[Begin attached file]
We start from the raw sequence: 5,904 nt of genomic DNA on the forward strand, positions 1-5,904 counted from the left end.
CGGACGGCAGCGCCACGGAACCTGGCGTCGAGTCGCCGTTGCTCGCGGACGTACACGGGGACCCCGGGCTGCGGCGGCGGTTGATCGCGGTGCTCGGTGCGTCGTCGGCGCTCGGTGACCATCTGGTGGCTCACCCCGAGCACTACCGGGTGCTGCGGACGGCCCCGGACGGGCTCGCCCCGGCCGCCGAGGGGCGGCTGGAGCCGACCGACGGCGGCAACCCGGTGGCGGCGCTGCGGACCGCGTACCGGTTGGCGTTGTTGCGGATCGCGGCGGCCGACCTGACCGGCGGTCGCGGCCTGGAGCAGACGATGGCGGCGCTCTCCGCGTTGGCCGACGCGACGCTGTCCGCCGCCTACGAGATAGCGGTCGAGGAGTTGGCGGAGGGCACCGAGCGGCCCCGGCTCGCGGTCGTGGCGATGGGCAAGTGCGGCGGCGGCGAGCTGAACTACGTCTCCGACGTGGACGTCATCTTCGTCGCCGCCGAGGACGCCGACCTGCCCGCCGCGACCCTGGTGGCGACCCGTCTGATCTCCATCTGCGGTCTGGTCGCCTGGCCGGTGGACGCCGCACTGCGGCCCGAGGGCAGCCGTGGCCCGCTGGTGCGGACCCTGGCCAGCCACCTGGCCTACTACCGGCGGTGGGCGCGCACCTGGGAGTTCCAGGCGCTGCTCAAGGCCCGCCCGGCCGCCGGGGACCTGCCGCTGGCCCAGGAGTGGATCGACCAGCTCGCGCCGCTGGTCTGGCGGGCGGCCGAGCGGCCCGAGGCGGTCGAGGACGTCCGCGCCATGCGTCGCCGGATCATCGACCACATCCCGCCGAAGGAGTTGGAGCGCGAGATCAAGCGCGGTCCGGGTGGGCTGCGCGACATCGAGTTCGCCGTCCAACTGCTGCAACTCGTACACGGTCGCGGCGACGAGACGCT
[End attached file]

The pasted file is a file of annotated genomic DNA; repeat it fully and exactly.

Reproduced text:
We start from the raw sequence: 5,904 nt of genomic DNA on the forward strand, positions 1-5,904 counted from the left end.
CGGACGGCAGCGCCACGGAACCTGGCGTCGAGTCGCCGTTGCTCGCGGACGTACACGGGGACCCCGGGCTGCGGCGGCGGTTGATCGCGGTGCTCGGTGCGTCGTCGGCGCTCGGTGACCATCTGGTGGCTCACCCCGAGCACTACCGGGTGCTGCGGACGGCCCCGGACGGGCTCGCCCCGGCCGCCGAGGGGCGGCTGGAGCCGACCGACGGCGGCAACCCGGTGGCGGCGCTGCGGACCGCGTACCGGTTGGCGTTGTTGCGGATCGCGGCGGCCGACCTGACCGGCGGTCGCGGCCTGGAGCAGACGATGGCGGCGCTCTCCGCGTTGGCCGACGCGACGCTGTCCGCCGCCTACGAGATAGCGGTCGAGGAGTTGGCGGAGGGCACCGAGCGGCCCCGGCTCGCGGTCGTGGCGATGGGCAAGTGCGGCGGCGGCGAGCTGAACTACGTCTCCGACGTGGACGTCATCTTCGTCGCCGCCGAGGACGCCGACCTGCCCGCCGCGACCCTGGTGGCGACCCGTCTGATCTCCATCTGCGGTCTGGTCGCCTGGCCGGTGGACGCCGCACTGCGGCCCGAGGGCAGCCGTGGCCCGCTGGTGCGGACCCTGGCCAGCCACCTGGCCTACTACCGGCGGTGGGCGCGCACCTGGGAGTTCCAGGCGCTGCTCAAGGCCCGCCCGGCCGCCGGGGACCTGCCGCTGGCCCAGGAGTGGATCGACCAGCTCGCGCCGCTGGTCTGGCGGGCGGCCGAGCGGCCCGAGGCGGTCGAGGACGTCCGCGCCATGCGTCGCCGGATCATCGACCACATCCCGCCGAAGGAGTTGGAGCGCGAGATCAAGCGCGGTCCGGGTGGGCTGCGCGACATCGAGTTCGCCGTCCAACTGCTGCAACTCGTACACGGTCGCGGCGACGAGACGCT